Belgium continues to assist Quang Nam in management of natural hazards
It is the continued support of the Belgian Government to Vietnam to effectively respond to the challenges of climate change and natural disasters.
Belgium has continued to assist the central province of Quang Nam in the management of natural hazards through the expanded VLIR-UOS funded project.
|The mountainous region of Da Bac District, Hoa Binh Province. Photo: The Embassy of Belgium in Hanoi|
According to the Embassy of Belgium in Hanoi, the project “Capacity building on disaster management for the mountainous region of Da Bac District, Hoa Binh Province” was approved to be expanded to Nam Tra My District, Quang Nam Province.
The project, funded with EUR35,000 (nearly U$41,400), will be executed by the Vietnam Institute of Geosciences and Mineral Resources (VIGMR) and Vrije Universiteit Brussel (VUB), the Belgian partner, in 20 months (2021–2022).
This project emphasizes the continued support of the Belgian Government to Vietnam to effectively respond to the challenges of climate change and natural disasters such as flooding and the devastating landslides in the central region of Vietnam, the likes which occurred in Quang Nam Province last October.
Kristien Verbrugghen, VLIR-UOS Director said: “We are enthusiastic that the societal impact of university capacity building, based on a scientific partnership between Flemish and Vietnamese academics, is acknowledged by the Belgian Minister for Development Cooperation, Meryame Kitir, given the invitation to extend the scope of the research area upon demand from local authorities, in order to cope with the effects of recent landslides.”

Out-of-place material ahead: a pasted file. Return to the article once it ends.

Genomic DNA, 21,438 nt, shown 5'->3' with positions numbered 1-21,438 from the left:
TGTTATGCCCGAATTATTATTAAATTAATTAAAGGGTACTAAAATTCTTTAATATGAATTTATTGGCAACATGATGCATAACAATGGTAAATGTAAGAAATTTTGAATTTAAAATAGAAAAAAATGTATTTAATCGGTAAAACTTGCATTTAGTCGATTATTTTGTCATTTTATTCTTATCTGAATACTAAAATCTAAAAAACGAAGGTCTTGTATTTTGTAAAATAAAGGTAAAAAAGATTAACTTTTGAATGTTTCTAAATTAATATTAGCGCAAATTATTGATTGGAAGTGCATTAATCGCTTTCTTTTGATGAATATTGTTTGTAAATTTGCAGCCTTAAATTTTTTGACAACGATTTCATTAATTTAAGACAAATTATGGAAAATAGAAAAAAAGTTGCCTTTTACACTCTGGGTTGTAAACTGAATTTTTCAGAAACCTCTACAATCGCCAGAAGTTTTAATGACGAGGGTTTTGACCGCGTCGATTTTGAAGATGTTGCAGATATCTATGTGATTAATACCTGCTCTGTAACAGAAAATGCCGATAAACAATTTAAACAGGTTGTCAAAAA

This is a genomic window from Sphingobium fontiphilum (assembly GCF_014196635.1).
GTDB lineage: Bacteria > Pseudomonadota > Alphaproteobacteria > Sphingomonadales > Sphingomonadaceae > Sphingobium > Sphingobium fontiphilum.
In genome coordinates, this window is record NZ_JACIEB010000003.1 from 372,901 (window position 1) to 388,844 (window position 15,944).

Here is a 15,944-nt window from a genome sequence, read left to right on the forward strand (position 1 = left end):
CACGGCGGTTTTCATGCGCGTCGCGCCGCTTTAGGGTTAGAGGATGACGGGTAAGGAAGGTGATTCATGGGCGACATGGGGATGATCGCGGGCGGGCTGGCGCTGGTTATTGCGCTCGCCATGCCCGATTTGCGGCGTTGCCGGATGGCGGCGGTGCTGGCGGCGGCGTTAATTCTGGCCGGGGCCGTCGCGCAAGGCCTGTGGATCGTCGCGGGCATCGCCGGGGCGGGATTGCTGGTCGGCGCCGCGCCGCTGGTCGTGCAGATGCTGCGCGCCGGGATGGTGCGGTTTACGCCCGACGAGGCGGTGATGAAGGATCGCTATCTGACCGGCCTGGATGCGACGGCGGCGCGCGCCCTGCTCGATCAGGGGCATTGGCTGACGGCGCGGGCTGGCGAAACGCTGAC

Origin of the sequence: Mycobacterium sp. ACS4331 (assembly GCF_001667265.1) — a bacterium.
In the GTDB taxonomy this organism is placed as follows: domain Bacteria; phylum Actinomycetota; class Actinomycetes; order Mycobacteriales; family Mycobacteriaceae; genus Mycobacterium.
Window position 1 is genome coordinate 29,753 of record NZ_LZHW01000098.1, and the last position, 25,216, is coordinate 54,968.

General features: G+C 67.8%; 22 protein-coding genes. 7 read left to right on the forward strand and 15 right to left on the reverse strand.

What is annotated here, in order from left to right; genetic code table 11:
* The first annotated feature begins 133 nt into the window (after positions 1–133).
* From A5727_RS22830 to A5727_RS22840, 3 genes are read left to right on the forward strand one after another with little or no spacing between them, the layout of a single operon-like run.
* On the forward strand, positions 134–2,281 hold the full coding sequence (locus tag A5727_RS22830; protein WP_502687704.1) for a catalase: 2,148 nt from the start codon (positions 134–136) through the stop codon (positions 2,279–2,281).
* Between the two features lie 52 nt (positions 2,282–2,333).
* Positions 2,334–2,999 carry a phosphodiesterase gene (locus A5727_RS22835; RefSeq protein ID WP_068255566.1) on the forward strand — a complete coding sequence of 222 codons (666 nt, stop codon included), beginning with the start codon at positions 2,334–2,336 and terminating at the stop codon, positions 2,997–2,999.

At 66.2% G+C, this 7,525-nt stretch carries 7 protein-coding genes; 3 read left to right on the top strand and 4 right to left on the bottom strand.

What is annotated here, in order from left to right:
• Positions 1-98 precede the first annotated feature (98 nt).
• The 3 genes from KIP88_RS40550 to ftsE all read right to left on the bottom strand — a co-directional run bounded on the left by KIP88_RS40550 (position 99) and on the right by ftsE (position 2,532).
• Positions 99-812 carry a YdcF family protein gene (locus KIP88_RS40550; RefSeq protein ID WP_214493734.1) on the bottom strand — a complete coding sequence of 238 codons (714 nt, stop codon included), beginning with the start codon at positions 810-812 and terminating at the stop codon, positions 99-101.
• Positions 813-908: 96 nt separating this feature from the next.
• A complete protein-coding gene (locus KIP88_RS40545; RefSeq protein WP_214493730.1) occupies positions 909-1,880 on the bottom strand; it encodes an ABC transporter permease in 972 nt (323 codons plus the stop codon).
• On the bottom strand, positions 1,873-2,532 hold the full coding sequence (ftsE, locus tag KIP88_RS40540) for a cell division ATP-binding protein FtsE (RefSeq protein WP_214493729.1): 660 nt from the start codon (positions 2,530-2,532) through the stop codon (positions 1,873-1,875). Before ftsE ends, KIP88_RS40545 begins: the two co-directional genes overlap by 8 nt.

This is an illustration of the real impact on society of evidence-based project results generated by VLIR-UOS projects.”
The Belgian Ambassador to Vietnam Paul Jansen said: “After offering urgent humanitarian aid to the affected population, Belgium also wanted to contribute to solutions for disaster management and to reduce the risks of disasters for the people in the future.”
He added the results obtained from this project will be also crucial for the agricultural sector - in which Belgium and the Ministry of Agriculture and Rural Development are in close collaboration to implement the Strategic Partnership Agreement on Agriculture signed in October 2018.
With climate change, Vietnam is increasingly affected by natural hazards. In mountainous terrains, increased precipitations, combined with land-use change and population pressure, induce the occurrence of slope instabilities. These landslides generate large, although poorly documented, impacts on the lives and livelihoods of rural populations.
This project aims at going beyond the traditional scientific assessment of landslide hazards, by implementing real-time documentation of the occurrences and impacts of landslides jointly with local communities. With this participatory approach, suitable disaster risk reduction practices adapted to the local context will be designed.
“The project will help link scientists in different fields, and managers to comprehensively consider the relationship between natural and human hazards, including the role of policy and culture, and will involve all stakeholders (individuals, organizations, and governments) to make recommendations,” Dr. Nguyen Quoc Dinh, VIGMR Project Manager said.
The project contributes to building and improving the understanding of the dangers of natural disasters for the people and authorities, and aims to strengthen the proactive response to natural disasters in some areas of Nam Tra My District, Quang Nam Province.
It is a stepping stone towards longer-term cooperation between local management levels and scientists through the establishment of a local observer network to help local authorities in the decision-making process for natural disaster prevention/management.
“Local policymakers, risk managers, and communities-at-risk are at the core of our project. They contribute in designing the research, collecting data, and developing meaningful research outputs, leading to more sustainable impact,” VUB Professor Matthieu Kervyn said.
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